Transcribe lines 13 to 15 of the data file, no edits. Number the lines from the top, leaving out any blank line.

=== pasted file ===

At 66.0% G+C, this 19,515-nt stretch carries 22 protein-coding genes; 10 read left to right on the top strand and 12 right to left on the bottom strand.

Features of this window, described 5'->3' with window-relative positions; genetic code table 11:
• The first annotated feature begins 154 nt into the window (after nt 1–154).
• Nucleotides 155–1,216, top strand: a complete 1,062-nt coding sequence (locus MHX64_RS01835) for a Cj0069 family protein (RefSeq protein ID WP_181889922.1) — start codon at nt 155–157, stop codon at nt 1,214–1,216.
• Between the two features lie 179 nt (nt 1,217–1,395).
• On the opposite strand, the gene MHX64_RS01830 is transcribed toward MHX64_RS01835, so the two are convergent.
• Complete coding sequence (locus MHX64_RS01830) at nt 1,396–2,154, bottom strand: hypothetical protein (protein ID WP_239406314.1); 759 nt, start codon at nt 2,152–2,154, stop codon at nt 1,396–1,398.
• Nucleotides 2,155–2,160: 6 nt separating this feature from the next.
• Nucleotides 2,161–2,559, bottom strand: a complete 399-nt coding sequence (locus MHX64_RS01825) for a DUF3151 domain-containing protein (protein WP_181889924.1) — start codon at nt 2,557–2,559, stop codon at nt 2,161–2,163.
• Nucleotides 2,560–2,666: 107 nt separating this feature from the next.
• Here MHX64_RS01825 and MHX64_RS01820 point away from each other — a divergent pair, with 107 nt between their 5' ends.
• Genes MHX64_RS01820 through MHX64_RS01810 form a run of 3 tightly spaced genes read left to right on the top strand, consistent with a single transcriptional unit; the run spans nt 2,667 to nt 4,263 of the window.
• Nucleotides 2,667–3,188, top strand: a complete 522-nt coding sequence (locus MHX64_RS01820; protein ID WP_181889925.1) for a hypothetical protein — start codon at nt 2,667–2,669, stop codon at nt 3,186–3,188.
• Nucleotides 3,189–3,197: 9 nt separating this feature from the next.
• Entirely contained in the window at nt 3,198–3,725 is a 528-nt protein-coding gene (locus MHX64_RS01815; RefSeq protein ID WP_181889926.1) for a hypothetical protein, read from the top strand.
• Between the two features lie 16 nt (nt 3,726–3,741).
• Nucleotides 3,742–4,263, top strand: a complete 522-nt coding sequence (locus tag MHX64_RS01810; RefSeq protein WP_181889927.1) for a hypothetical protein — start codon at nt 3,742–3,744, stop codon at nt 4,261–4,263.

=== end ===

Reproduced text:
• Nucleotides 2,667–3,188, top strand: a complete 522-nt coding sequence (locus MHX64_RS01820; protein ID WP_181889925.1) for a hypothetical protein — start codon at nt 2,667–2,669, stop codon at nt 3,186–3,188.
• Nucleotides 3,189–3,197: 9 nt separating this feature from the next.
• Entirely contained in the window at nt 3,198–3,725 is a 528-nt protein-coding gene (locus MHX64_RS01815; RefSeq protein ID WP_181889926.1) for a hypothetical protein, read from the top strand.